At the latest annual ‘two plus two’ Australia-UK (AUKMIN) meeting on March 11, there were more signs confirming the UK pivot to Asia.
According to the UK Foreign office website, a “critical element of these talks will be opportunities for collaborating on defence engagement in the Asia Pacific region”.
Here are the highlights based on a subsequent report –
- When the Australian Minister of defence was asked about the possibility of a permanent UK base in Australia, he extended a broad invitation to British forces. “It will not be a basing, it’s an opportunity for them to utilise our facilities.“(And) we welcome such a similar utilisation at every opportunity for the Royal Navy or any other of the services from the United Kingdom to come to Australia and to interoperate with us, to train with us and to do things that are mutually beneficial.”
- UK Minister of Defence Hammond confirmed the UK is ready: “As our focus increasingly turns to the Asia Pacific, I would expect us to send ships more regularly in future into the Pacific, but I wouldn’t envisage at the present time basing ships in the Pacific. Extending visits on a more regular basis is likely to be our immediate objective.”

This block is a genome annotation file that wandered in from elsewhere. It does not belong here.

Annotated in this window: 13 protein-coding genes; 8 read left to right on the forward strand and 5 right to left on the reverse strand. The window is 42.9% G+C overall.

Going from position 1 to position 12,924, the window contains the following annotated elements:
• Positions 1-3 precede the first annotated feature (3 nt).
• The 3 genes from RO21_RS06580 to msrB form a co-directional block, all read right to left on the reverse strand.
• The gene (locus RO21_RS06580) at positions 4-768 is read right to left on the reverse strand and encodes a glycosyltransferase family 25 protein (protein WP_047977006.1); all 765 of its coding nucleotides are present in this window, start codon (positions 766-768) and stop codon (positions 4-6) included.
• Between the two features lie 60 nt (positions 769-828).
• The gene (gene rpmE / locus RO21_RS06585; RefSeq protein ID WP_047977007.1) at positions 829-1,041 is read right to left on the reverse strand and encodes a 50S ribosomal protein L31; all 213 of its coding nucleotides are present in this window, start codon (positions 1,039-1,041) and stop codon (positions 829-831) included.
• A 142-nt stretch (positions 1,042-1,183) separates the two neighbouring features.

- The four ministers also launched a new dialogue on Asia, based (according to the UK Foreign Office website) on “a partnership between the British Ditchley Foundation and the Sydney-based think tank, the Lowy Institute for International Policy”. The first meeting will take place at Ditchley Park in June. “Its aim will be to promote our common interest in a stable and prosperous region.”
- The two governments signed a new agreement on diplomatic network co-operation that will see the Australian embassy in Baghdad move into the British embassy building to cut security costs.“This is about identifying the synergies that make our respective diplomatic efforts more efficient and effective,” UK Foreign Secretary William Hague said.